To the Editor,
During the Holocene epoch, which stretched out over 12,000 years—until the 20th century—temperature, precipitation patterns and terrestrial and ocean ecosystems settled into a “sweet spot” conducive to human propagation and well-being. That environmental stability allowed the human species to thrive. We could have continued in that Holocene geological epoch, but we did not.
Our post-Industrial lifestyles ushered in the Anthropocene era with the unbridled use of fossil fuels, deforestation and the concentration of greenhouse gases in the atmosphere. These lifestyle choices damaged our ecological systems resulting in extreme weather events of increasing frequency and intensity over the entire planet: floods, heatwaves, droughts, wildfires, tornadoes and hurricanes.
In the course of the last 50 years, the populations of mammals, birds, fish, reptiles and amphibians have declined by 60 percent. “We are sleepwalking towards the edge of a cliff,” says Mike Barrett, executive director of science and conservation at World Wildlife Fund. “If there was a 60 percent decline in the human population, that would be equivalent to emptying North America, South America, Africa, Europe, China and Oceania. That is the scale of what we have done.”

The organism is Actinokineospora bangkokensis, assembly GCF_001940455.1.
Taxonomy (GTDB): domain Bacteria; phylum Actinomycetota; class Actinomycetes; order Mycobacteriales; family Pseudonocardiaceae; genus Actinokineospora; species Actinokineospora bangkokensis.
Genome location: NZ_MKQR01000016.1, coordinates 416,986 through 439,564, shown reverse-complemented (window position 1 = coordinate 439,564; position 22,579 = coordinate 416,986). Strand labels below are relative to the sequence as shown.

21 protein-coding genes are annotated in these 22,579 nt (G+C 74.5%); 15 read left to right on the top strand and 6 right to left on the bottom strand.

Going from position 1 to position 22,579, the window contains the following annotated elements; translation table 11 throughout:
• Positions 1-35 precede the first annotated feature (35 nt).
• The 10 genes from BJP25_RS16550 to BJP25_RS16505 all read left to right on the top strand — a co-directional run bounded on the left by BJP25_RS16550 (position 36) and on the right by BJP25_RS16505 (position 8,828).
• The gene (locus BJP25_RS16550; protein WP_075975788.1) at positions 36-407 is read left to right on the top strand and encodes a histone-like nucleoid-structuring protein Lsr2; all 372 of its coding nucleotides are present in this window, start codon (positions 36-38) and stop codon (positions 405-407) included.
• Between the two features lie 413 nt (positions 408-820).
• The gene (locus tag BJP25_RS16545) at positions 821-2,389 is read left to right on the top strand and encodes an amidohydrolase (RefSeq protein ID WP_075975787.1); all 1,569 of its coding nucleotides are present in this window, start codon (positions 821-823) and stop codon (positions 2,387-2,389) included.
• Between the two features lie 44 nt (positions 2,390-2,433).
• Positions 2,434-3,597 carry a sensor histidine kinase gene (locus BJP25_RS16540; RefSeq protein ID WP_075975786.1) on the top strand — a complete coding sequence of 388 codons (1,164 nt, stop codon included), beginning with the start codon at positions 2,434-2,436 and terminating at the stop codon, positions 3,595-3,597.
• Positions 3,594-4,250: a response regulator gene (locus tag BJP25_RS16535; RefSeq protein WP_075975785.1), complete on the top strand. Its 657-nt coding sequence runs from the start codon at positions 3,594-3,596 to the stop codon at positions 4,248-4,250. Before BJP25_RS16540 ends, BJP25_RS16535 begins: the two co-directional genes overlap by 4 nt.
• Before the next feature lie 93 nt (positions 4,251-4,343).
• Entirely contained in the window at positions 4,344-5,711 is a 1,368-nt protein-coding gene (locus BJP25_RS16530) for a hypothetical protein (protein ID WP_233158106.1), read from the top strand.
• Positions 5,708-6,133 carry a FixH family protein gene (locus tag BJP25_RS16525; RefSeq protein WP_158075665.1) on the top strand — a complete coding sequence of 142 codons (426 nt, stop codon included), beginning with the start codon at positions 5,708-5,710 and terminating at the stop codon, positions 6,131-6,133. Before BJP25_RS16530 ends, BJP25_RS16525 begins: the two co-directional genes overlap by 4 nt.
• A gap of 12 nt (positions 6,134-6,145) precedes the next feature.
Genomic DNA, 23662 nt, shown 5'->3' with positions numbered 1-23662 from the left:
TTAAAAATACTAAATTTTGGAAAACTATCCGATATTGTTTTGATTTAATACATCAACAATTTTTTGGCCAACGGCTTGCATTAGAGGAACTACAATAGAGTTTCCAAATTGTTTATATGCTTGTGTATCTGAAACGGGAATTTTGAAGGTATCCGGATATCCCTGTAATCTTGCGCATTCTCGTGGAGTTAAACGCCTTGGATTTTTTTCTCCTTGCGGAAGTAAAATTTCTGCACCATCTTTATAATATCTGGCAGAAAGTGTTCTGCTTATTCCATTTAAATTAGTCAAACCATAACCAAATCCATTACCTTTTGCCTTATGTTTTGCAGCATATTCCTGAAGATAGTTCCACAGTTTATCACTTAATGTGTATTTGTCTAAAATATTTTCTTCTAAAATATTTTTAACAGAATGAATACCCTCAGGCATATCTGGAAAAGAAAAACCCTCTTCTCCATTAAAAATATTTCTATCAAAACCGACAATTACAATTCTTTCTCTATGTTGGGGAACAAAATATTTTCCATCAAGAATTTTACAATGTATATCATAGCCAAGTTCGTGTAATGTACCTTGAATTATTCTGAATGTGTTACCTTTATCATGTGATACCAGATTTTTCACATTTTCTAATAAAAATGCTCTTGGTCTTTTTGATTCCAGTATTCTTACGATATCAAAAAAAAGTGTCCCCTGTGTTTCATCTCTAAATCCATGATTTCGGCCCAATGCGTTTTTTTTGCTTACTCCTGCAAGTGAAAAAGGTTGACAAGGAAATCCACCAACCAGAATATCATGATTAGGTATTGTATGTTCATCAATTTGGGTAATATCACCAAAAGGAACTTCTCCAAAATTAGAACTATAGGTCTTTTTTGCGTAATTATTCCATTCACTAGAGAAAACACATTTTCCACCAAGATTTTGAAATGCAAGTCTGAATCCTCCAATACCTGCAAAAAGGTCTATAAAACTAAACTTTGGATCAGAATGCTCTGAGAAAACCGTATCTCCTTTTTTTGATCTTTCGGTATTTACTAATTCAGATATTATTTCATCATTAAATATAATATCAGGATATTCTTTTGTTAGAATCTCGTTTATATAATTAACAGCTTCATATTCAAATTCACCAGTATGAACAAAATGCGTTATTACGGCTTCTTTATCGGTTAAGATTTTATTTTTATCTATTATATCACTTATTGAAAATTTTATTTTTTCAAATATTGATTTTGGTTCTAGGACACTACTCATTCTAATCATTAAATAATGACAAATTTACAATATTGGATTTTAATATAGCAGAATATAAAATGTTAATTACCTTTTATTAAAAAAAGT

For too long, climate change has been misjudged as an environmental issue affecting the survival of the planet. But the planet will survive and continue to evolve as it has for 4.5 billion years. The question is whether humanity will be here to witness its evolution.
The Town of Marion is evolving too; plans are underway for a new Marine Center and DPW facility and two new housing developments. I hope the Town administration and residents remember the talk and the walk must go hand-in-hand in terms of effective emission reduction. We must abandon fossil fuels entirely and act in proportion to the magnitude of the climate change emergency by using 100 percent green energy to assure humanity’s survival.
Eileen J. Marum, Marion
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